I've been kicking rhymes for years, starting in Chicago back in the 90s and then in SF and DC over the past decade. This year, I'm getting together with my favorite DJ -- the fantabulous funkmaster Jen Woolfe -- to produce an original electro-house dance track featuring lyrics about the history of government surveillance in the US.
My next track, "NSA vs We the People," will make you groove, while dropping science you didn't hear in history class.
Songs on my debut CD, Get Outta Your Chair, addressed issues including war & militarism, consumerism & climate change, and television & intellectual apathy. This track will bring a dark tone to a funky electro-house instrumental, underneath lyrics drawn from my documentary poetry.
Here's a C-SPAN video clip of me spitting the first two verses, accompanied by drummer Kristen Arant, on stage at the Stop Watching Us rally in Washington, DC that I helped organize through my work as a public interest advocate leading the Bill of Rights Defense Committee. Cable TV host Abby Martin invited us to perform on her show, "Breaking the Set," the following week.
First, Jen & I will spend a week in her music studio in Moab to produce, record, and mix the track. That'll cost $2,000, plus $500 for travel, lodging and food for the week in February we'll spend recording.
Then, I'll work with multimedia artist Robin Bell to shoot, edit and produce a music video. That'll cost $5,000, and probably take us into late March or April.
The last $250 of the project budget will go towards promoting the track over the rest of this spring.
Jen's been making dance floors sticky for years: we met in Black Rock City in 2006, and I've seen her spin DJ gigs in Seattle, San Francisco, and Oakland since then. She's got a full music studio in Moab, and is working (among other things) on producing original house tracks.
Robin, like me, is based in Washington, DC. Over the years, he's worked on projects with Moby, Thievery Corporation, Occupy Monsanto, and the Stop Watching Us coalition. He knows how to visually complement music and present a whole greater than the sum of its parts. We have lots of B-roll from which to construct a narrative, and also envision shooting some dance breaks.
Jen, Robin & I are all frequent part-time residents of Black Rock City, where I've performed with the Heart Deco, Sol System, Opulent Temple, Pink Mammoth, White Ocean, and Garage Mahal sound systems.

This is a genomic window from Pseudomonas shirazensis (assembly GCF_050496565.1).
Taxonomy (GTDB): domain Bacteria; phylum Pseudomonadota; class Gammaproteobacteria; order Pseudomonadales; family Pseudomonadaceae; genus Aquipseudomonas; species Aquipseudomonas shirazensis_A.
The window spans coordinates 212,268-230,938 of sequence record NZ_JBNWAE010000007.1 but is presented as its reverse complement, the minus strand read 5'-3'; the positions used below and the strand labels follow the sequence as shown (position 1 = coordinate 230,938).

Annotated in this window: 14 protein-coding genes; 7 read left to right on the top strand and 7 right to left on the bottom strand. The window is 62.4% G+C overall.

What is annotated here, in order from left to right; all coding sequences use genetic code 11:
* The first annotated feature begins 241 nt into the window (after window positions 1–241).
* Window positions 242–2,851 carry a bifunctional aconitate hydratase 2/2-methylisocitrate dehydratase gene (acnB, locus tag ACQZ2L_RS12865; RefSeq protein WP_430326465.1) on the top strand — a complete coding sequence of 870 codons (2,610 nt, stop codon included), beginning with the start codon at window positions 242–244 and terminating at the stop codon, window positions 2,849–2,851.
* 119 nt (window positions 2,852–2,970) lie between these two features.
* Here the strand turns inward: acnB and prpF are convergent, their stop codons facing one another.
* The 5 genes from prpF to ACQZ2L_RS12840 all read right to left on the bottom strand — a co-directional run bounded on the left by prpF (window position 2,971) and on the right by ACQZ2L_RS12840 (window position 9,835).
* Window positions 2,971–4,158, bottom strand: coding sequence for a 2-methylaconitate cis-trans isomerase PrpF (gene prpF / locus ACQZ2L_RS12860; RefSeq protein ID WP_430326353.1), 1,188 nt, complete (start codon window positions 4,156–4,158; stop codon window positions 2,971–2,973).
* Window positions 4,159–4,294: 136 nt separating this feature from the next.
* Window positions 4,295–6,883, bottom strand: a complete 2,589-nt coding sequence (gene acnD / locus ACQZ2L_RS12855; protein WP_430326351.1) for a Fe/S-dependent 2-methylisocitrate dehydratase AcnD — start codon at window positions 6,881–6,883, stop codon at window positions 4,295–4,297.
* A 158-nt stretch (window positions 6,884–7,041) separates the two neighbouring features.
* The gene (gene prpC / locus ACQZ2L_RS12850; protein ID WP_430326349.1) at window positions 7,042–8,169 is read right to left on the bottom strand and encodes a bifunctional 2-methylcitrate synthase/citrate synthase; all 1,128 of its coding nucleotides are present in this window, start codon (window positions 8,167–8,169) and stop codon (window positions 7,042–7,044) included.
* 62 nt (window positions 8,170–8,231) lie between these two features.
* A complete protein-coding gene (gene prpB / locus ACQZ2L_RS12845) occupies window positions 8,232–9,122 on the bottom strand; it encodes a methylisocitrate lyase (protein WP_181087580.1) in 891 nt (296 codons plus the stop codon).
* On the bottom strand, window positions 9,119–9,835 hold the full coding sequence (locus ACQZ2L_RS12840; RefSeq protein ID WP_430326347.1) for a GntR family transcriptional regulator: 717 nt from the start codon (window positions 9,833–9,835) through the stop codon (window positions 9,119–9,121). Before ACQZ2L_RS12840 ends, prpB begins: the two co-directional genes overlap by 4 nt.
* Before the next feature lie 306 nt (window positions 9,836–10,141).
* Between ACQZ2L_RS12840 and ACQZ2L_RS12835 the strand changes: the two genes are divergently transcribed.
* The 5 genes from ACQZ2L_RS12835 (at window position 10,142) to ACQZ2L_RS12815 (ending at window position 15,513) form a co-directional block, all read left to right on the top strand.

We're bringing the funk -- with a little history -- to a dance floor near you....
Risks and challenges
-- Recording the song and producing the video could take longer than we expect, though we've budgeted plenty of time for each stage. Depending on the length of any delays, we may release the track after the current controversy about government surveillance subsides. Having said that, that's a risk more about the track's marketability and resonance with a broader debate than one confronting our execution of the project.
-- It's theoretically possible that house music -- having inspired legions of fans around the world to dance for hours and hours on end, for not just a few years but several decades -- could go out of style.
-- There is a substantial risk that if this song goes viral, a bunch of people in Washington might find themselves out of work, or at least not feel as good about their day jobs.
-- My day job is intense, which is why you may not have heard my music. While writing and performing on weekends, I've focused my career on building grassroots movements through organizing, writing & research, media outreach, impact litigation, coalition building, and direct action. But I've recently started recording my second album, after a 5 year hiatus since my first release in 2008.
-- My music production is not nearly as strong as my flow on the mic. That's why I'm teaming up with Jen Woolfe, arguably the funkiest selectah evah to grace a pair of DJ decks, to craft a piece of musical art stronger than the sum of its parts.
-- My travel calendar for my day job is complicated, and could make it challenging to find time to visit Moab when Jen is also there on the ground. That's why we originally aimed to record this track over the December 2013 holidays. Having missed that window, we're looking at early February. In the worst case, we can also manage the recording remotely, with Jen producing and engineering in Moab, me recording in DC, and the Interwebs helping us connect the dots.Learn about accountability on Kickstarter
- (30 days)